IMAGES of the Arctic and Antarctic have gone on display in an exhibition spanning 200 years of polar artwork.

Organisers hope the show will highlight the importance of these remote landscapes as the planet faces the challenges of climate change.

The exhibition, Among the Polar Ice, which is on show at the The McManus: Dundee’s Art Gallery and Museum, features two major series of artworks by Scottish artists Frances Walker and James Morrison.

It also highlights Dundee’s long history of Polar exploration, showing items selected from Dundee’s “nationally significant” fine art and whaling collection.

Sinclair Aitken, chairman of Leisure and Culture Dundee, said: “During this year, when issues of global warming have never seemed so urgent, these artworks remind us of the importance of these remote landscapes to our very fabric of life.”

Walker painted the six “icescapes” of the Antarctic Suite following a voyage to the South Pole in 2007.

Sailing and making shore visits over 18 days, she visited the Antarctic Peninsula, South Shetlands, South Georgia and the Falkland Islands and painted the artworks when she returned to her Aberdeen studio.

Morrison’s paintings capture the glacial landscape of Otto Fiord, Ellesmere Island, which lies within the Canadian Arctic Archipelago.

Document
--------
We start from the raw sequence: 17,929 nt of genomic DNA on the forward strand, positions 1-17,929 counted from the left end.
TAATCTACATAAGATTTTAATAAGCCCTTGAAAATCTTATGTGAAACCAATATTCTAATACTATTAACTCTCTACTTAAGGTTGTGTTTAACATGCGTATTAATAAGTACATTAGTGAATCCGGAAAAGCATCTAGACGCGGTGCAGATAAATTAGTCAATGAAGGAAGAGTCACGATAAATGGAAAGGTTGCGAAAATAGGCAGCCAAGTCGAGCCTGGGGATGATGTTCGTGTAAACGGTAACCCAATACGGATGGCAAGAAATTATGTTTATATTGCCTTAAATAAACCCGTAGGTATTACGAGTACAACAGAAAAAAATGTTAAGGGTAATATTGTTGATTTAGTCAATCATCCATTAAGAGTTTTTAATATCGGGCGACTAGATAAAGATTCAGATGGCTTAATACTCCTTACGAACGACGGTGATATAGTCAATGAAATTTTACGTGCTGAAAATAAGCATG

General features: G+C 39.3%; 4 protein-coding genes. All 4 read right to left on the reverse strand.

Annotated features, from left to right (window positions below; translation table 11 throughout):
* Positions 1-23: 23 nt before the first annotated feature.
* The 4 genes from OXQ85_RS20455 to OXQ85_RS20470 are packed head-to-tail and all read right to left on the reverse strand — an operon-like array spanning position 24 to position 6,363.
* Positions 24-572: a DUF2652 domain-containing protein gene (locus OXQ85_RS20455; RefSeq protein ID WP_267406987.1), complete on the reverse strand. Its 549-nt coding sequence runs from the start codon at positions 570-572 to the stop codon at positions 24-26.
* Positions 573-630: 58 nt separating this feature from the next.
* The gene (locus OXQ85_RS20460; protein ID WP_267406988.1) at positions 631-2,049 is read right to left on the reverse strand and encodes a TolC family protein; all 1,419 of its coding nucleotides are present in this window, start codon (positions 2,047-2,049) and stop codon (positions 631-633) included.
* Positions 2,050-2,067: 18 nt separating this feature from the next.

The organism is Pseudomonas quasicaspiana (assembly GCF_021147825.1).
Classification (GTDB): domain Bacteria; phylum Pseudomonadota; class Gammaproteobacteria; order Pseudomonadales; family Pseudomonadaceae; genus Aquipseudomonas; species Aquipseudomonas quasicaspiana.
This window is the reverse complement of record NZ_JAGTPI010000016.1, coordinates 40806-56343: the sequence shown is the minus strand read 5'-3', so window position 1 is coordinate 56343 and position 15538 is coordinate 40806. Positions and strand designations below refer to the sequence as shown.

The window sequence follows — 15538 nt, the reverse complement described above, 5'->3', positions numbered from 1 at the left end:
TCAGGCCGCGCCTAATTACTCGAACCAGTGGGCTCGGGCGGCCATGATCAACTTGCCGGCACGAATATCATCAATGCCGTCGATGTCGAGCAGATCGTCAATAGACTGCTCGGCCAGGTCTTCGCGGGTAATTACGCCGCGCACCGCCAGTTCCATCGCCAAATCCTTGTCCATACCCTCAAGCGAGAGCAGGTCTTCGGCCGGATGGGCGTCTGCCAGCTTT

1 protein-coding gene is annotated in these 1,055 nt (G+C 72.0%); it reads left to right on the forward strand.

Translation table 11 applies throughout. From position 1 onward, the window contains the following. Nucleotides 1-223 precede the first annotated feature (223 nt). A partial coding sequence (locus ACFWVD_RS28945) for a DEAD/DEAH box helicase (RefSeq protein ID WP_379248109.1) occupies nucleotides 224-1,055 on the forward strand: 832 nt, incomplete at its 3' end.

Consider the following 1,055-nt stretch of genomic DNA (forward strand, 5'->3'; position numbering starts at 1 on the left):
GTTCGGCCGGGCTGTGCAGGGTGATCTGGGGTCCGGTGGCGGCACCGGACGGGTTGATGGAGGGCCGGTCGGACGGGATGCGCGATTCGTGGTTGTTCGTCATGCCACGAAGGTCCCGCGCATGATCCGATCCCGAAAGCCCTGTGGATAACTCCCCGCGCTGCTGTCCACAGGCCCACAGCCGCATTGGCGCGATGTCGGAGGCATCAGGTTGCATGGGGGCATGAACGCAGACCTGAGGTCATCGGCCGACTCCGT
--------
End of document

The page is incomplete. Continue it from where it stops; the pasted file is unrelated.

Living in a tented camp, in sight of reindeer, he worked outdoors enduring the weather and facing the danger posed by the occasional polar bear to produce the landscapes.

The exhibition also features works by William Burn Murdoch, who accompanied the explorer William Speirs Bruce on the Dundee Antarctic Whaling Expedition in 1892, as well as images from lantern slides, drawings and watercolour sketches.

Culture Secretary Fiona Hyslop said: “Among the Polar Ice is a fascinating collection of images and paintings from some of the world’s most fragile environments.

“Culture has the power to increase awareness and understanding of major issues facing the world today, and none are greater than climate change.

“We all have a part to play in combating this global challenge and I hope this exhibition helps to inspire and mobilise change.”

Simon Cook, geoscientist at the University of Dundee, and Camilla Nichol, of the UK Antarctic Heritage Trust, have contributed to the interpretation of the images – providing scientific context for the artworks on display.

Cook said: “Something that’s very on trend at the moment in glacier science is to use archive photos, documents and even paintings to understand how landscapes and climate have evolved. Often, these are the only records we have of the recent past [last 100 years or so] before the dawn of satellite imagery.

“This can represent essential context for today’s climate situation.”

The free exhibition runs from this Saturday to Sunday March 8.